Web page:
What kind of speech is unprotected? Libel, slander, false advertising, words meant to incite violence, child pornography, obscenity (hard to define, but as the Justice said, “I know it when I see it”), students advocating illegal drug use at a school event, and of course, yelling fire in a movie theater if there is no fire.  

Well, the cleverer ones are probably thinking, what if the government claims that anti-vax misinformation is like yelling fire in a movie theater when there is no fire? It’s just as dangerous isn’t it? Scarring people by disseminating false information about the dangers of vaccines which we know causes parents not to vaccinate their kids which leads to these horrible outbreaks, or so the argument might go. Seems like a good guess that’s coming if the government decides to step in. And frankly, it seems like a formitable argument, based on the current medical vaccine paradigm (but more about that another time).

But circling back to the main point of this post, namely whether private companies have to comply with the First Amendment or whether they can engage censorship, there might be some wiggle room based on a pending Supreme Court case.  

 What if a private company acts with a public license, like say a public access cable TV station? Can it engage in content-based discrimination/censorship? Does the grant of a public license in some sense make the company a “state actor” which would require it to comply with the First Amendment like the government must?  

That question will be answered by the Supreme Court this term in Manhattan Community Access Corp. v. Halleck, No. 17-1702, My intuition honed by 30 plus years of practice and my deep legal scholarship gives me some insight into the matter. OK, not really, but here is what Wikipedia says about the case:     

“While the case deals with speech limited by a public access television station, questioning whether the station was a state actor or a private entity, analysts expect the case will determine if private operators’ limitations on free speech on social media violate First Amendment rights.”

For those who want to get the details and the prior case law. Here is the URL.

So, we might have some Supreme Court authority on the issue in a few months. (oral argument was two weeks ago).

Here’s another question: Suppose a government official tells Facebook or Amazon to engage in censorship? Is that enough for state action? Could that be a conspiracy? (I hate using that word in a vaccine post, but I mean it in a technical legal sense like in 21 USC 371). Probably not technically anyway, since legislators are generally cloaked with absolute immunity. (So, Adam, I think you’re probably OK, legally speaking. Now maybe go back to Trump bashing. You’re really good at it because you’re so measured and circumspect, which has to make it even more galling for our Dear Leader, but I digress.)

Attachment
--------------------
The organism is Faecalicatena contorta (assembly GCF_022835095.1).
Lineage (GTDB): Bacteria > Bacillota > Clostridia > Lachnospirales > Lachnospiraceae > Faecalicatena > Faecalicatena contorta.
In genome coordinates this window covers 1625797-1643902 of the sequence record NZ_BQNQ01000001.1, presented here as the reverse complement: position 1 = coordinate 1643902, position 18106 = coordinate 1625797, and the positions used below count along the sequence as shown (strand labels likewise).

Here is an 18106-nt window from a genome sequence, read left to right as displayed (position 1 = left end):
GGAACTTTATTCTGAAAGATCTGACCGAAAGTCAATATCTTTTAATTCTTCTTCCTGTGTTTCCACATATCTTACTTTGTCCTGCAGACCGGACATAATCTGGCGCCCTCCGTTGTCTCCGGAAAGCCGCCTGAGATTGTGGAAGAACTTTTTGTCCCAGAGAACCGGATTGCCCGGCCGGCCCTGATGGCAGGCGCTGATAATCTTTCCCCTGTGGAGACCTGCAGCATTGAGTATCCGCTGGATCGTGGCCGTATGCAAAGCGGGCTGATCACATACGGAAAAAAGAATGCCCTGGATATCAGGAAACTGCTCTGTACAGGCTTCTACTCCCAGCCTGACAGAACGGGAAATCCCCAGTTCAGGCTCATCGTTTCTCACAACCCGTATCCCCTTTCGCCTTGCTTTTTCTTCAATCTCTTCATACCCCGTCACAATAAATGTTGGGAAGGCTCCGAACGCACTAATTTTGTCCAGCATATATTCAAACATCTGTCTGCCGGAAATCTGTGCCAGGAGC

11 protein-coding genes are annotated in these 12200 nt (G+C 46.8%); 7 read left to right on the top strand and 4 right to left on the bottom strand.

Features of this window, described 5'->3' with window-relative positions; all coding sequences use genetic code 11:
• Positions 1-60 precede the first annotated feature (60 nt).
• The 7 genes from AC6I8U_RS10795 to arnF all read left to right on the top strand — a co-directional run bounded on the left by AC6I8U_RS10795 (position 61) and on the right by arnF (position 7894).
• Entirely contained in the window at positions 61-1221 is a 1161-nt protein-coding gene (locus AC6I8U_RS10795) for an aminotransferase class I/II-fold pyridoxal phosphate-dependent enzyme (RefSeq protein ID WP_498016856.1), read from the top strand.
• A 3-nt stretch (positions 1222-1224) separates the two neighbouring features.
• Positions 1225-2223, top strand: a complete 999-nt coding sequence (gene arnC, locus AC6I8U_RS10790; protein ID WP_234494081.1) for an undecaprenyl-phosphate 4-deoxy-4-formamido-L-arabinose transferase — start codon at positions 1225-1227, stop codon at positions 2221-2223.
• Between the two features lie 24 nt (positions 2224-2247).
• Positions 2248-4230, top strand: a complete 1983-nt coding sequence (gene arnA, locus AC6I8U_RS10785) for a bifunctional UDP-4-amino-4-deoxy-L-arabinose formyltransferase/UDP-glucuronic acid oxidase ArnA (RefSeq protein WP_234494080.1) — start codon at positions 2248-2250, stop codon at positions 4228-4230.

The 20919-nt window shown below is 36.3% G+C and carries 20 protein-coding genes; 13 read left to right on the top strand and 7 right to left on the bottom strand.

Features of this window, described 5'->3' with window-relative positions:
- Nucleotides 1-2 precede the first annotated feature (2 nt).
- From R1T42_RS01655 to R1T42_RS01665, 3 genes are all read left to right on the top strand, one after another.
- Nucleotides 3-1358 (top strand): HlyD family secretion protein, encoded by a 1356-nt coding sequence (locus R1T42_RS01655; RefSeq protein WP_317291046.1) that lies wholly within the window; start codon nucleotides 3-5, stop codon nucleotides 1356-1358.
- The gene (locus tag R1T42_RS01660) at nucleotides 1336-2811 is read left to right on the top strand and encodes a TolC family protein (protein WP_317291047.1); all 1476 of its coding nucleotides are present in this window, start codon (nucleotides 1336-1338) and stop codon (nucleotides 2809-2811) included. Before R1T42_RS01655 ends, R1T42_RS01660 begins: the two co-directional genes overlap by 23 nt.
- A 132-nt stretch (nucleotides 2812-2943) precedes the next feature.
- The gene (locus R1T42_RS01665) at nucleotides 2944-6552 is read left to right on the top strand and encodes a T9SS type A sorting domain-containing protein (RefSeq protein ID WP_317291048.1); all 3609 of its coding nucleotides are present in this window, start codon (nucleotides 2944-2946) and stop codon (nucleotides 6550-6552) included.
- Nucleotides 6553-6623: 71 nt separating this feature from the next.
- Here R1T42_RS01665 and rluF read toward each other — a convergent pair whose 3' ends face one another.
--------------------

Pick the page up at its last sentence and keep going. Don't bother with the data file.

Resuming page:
What about search engines?

Can you sue them delisting companies or web sites?  You just know that’s coming as well.

That question was addressed in E ventures Worldwide v. Google. Google delisted the company because it thought the company was spamming. E ventures argued that it was kicked-off because Google didn’t want the competition from the company’s SEO activities.

The court held that Google’s action in removing the company from its search engine was covered by the same First Amendment privilege that attaches to a newspaper editor who decides which articles go on the front page and which are unworthy of publication.

Here is the URL for the decision.

This is just the most recent example of a company not being able to sue Google for being delisted. Earlier decisions go back to the early 2000’s. Here is an earlier one.

So, search engines have a First Amendment right to publish or not publish what they want, even if it’s content censorship, But Facebook arguably can engage in content-based censorship because the First Amendment doesn’t prohibit such companies from doing so?? Hmm. Some might consider that odd, and possibly require some harmonization.   

And at some point (but not here), I’ll need to address some specific federal communications laws applicable to internet provides which might provide additional wrinkles. (For those who just can’t wait, look at the E ventures decision which addresses the issue.)

Does it feel like we’re on a merry-go-ground? Are you getting dizzy yet? Good, that’s the point, meaning the law is still unsettled and has to be developed.

But for now, and I mean right now, my sense is that Facebook and other such places do not have to allow everyone to post anything they want, and these companies can enforce what they call their “community standards” at they see fit, in their absolute discretion. That would include removing material they consider to be anti-vax, at least until some court, (and that ultimately would be the Supreme Court) says they can’t.

But… (and like I’ve said in the past, there’s oftentimes a but), practically speaking, it might be harder than Facebook thinks to enforce its new policy. I’ll explain that in another post. But to give you a forspice (appetizer/taste for the Yiddish illiterati), one of my all-time favorite phases comes from JD Salinger’s Franny and Zooey, “verbal stunt pilots.”

Stay tuned!

Rick Jaffe, Esq.